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In April 1863, Confederate Brig. Gen. Nathan Bedford Forrest was ordered into northern Alabama to pursue Union Colonel Abel Streight, who had orders to cut off the Confederate railroad near Chattanooga, Tennessee. On May 2, 1863, Streight arrived just outside Gadsden and prepared to cross Black Creek. Because the creek was swollen due to rain, Streight realized that if he destroyed the bridge he could get a few hours respite from the pursuit of Forrest. Seeing the nearby Sansom farmhouse, he rode upon it and demanded some smoldering coal, which he could use to burn the bridge. When Forrest's men arrived at the site, they found the burned out bridge and came under fire from Streight's men. Forrest rode to the Sansom house and asked whether there was another bridge across the creek. Emma Sansom, then 15 years old, told him that the nearest bridge was in Gadsden, 2 miles away. Forrest then asked if there was a place where he could get across the creek. Emma told him that if one of his men would help saddle her horse, she would show him a place that she had seen cows cross the creek, and that he might be able to cross there. He replied that there was no time to saddle a horse and asked her to get on his horse behind him. As they started to leave, Emma's mother objected, but relented when Forrest assured her that he would bring the girl back safely. Emma then directed Forrest to the spot where he could cross the river. Some accounts of the skirmish indicate that the two came under fire from Union soldiers, who subsequently ceased fire when they realized that a young girl was showing them the way. After taking Emma back to her home, Forrest continued his pursuit of Streight.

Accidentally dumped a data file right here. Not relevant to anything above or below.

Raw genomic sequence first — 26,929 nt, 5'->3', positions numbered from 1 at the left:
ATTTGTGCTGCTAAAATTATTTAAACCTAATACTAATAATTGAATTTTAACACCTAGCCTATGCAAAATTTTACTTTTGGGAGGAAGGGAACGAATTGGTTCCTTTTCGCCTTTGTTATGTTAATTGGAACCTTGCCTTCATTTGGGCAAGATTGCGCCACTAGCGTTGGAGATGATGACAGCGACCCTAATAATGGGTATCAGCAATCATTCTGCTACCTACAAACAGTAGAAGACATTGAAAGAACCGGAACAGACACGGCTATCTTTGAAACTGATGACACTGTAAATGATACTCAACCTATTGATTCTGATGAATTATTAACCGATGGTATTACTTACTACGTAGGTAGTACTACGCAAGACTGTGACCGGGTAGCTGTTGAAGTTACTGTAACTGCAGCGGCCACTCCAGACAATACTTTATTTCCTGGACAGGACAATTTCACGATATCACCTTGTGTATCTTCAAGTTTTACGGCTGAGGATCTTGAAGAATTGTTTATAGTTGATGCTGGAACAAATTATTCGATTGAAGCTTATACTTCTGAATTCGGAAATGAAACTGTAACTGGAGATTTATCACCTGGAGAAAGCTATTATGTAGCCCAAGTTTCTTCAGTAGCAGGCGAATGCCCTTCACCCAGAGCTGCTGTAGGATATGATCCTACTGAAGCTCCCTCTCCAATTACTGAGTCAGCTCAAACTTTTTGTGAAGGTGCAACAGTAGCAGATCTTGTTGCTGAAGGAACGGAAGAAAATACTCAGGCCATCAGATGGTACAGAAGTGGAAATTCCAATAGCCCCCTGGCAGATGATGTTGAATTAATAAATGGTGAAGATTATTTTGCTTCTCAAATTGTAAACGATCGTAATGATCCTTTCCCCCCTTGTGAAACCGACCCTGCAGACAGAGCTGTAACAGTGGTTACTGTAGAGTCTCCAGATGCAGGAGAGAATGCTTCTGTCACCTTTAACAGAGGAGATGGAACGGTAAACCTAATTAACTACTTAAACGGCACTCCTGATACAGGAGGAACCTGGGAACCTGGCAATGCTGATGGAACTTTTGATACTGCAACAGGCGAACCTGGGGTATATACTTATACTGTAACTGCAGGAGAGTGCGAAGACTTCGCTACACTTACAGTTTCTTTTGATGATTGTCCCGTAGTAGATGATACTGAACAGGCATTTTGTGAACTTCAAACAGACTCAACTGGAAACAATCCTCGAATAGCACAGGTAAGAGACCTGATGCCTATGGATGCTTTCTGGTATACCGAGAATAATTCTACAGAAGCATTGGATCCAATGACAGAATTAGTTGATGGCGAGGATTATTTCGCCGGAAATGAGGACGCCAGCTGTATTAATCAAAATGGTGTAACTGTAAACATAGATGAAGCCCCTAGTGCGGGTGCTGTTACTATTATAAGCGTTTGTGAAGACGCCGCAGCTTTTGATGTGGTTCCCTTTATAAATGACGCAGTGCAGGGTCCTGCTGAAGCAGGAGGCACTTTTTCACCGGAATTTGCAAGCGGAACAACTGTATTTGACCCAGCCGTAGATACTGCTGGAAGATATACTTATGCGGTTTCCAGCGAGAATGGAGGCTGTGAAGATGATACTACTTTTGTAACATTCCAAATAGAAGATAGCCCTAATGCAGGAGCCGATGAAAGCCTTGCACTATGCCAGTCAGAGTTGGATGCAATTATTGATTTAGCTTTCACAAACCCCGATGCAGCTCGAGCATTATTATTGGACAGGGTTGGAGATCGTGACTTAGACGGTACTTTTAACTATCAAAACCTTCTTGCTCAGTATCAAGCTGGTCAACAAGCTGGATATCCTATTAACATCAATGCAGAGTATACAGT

Emma's actions are noteworthy in that openly aiding Confederate forces could have subjected her and her family to prosecution (or even death) from the Union Army.
Sansom married Christopher B. Johnson on October 29, 1864, and moved to Texas in late 1876 or early 1877. She died August 9, 1900 in Upshur County, Texas, and is buried in Little Mound Cemetery.
The actual crossing site was approximately 75 yards north of the point where modern Tuscaloosa Avenue crosses Black Creek in Gadsden.
In 1907, a monument was constructed in Gadsden at the western end of the Broad Street bridge across the Coosa River in honor of her actions. When the residents of Alabama City, Alabama (later annexed into Gadsden) built a high school in 1929, they named it in her honor. With the consolidation of the three Gadsden city high schools at the end of the 2006 school year, General Forrest Middle School was closed and Emma Sansom High School became Emma Sansom Middle School.
|Library resources about
- Alabama Department of Archives and History
- "Emma Sansom". Find a Grave. Retrieved 2009-04-13.
- Emma Sansom Marker, Social Circle, GA
- Emma Sansom article, Encyclopedia of Alabama
- Wyeth, John Allan. Life of Lieutenant-General Nathan Bedford Forrest. New York and London: Harper and Brothers, 1908. OCLC 14107191. Retrieved December 2, 2015.